2) Be provocative.
Most salespeople do and say whatever their prospects want to hear — but being provocative is a far better way to grab their attention. This certainly doesn’t mean you should start every phone call with an inappropriate joke — it means you should be open to both challenging and surprising your prospects.
For example, try opening your next call by describing a few major challenges you’ve seen in the prospect’s marketplace. Then find out if the prospect shares those same deep frustrations. Be willing to hold your ground and/or ask probing questions if they push back on something you say.
Along similar lines, playing it safe in your sales voicemails won’t get you anywhere. Stand out in seconds by taking risks in your approach. Talk about a problem you’ve observed that they’re facing or something you know about one of their competitors — like a recent issue or a new approach that’s setting them apart.
This is the best way to show you have something valuable to offer in just a few seconds. When you aren’t afraid to take these risks, your prospects will begin to view you as someone they should talk to for their own benefit — not yours — and increase the likelihood you’ll move forward with them in the sales process.
3) Put contingencies in place.
It’s a sad fact that even your ideal prospects will try to get off the phone with you right away. Some prospects are more difficult than others, but if you’re prepared, you can keep almost any prospect on the phone with you, and edge your way closer to making the sale. You just have to put the right contingencies in place.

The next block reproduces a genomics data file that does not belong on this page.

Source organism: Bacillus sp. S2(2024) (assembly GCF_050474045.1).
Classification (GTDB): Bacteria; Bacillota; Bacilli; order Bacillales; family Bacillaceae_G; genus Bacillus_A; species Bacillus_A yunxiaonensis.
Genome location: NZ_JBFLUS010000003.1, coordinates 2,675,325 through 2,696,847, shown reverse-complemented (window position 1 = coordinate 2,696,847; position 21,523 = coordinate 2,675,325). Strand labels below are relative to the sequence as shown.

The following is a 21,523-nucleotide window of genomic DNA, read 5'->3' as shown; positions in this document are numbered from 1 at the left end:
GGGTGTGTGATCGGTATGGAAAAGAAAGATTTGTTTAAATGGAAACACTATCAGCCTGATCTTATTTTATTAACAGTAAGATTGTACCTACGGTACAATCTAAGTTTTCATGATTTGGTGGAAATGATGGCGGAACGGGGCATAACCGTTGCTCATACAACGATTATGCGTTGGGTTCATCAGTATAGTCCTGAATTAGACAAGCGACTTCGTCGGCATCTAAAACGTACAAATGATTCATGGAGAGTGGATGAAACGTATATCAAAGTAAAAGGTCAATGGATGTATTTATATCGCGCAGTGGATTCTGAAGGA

For instance, if a prospect tells you, “I don’t have time to talk right now,” respond with, “Okay, that sounds fair enough — but can I ask you one last question before I hang up?”
This will immediately interrupt the normal sales call pattern and break the prospect’s train of thought. When the prospect inevitably agrees to one more question, be prepared with something powerful and provocative that will spark further conversation.
4) Do your homework.
Don’t rely on a generic script that prompts you to have the same conversation or leave the exact same voicemail with every prospect. Especially when you’re selling to C-suite buyers, it’s important to personalize your message.
Always call with a purpose — never just to “check in” or “pick their brain” — and make your purpose clear. For example, start by emailing a report your prospect will find valuable, then call to follow up and leave a voicemail saying you’d love to discuss the report. When prospects know exactly why you’re calling and can see you have valuable information to share, they’ll stop deleting you and start remembering you.
5) Don’t try to get a callback.
In order to increase the likelihood that a prospect will respond, you have to make the next step as easy as possible. The effort it takes to call you back is too big a barrier for most prospects. Leave your number in the voicemail, but don’t bother asking for a callback.
Instead, tell prospects you’ll follow up in a way they’re far more likely to respond to, even when they’re busy: Email. Try saying, “I’m sending you an email now with this report. If you find it useful, just shoot me a message.”
Your only goal is to have them get back in touch with you and continue the conversation. The easiest way to do that is to follow up with an email your prospect will actually open and read.
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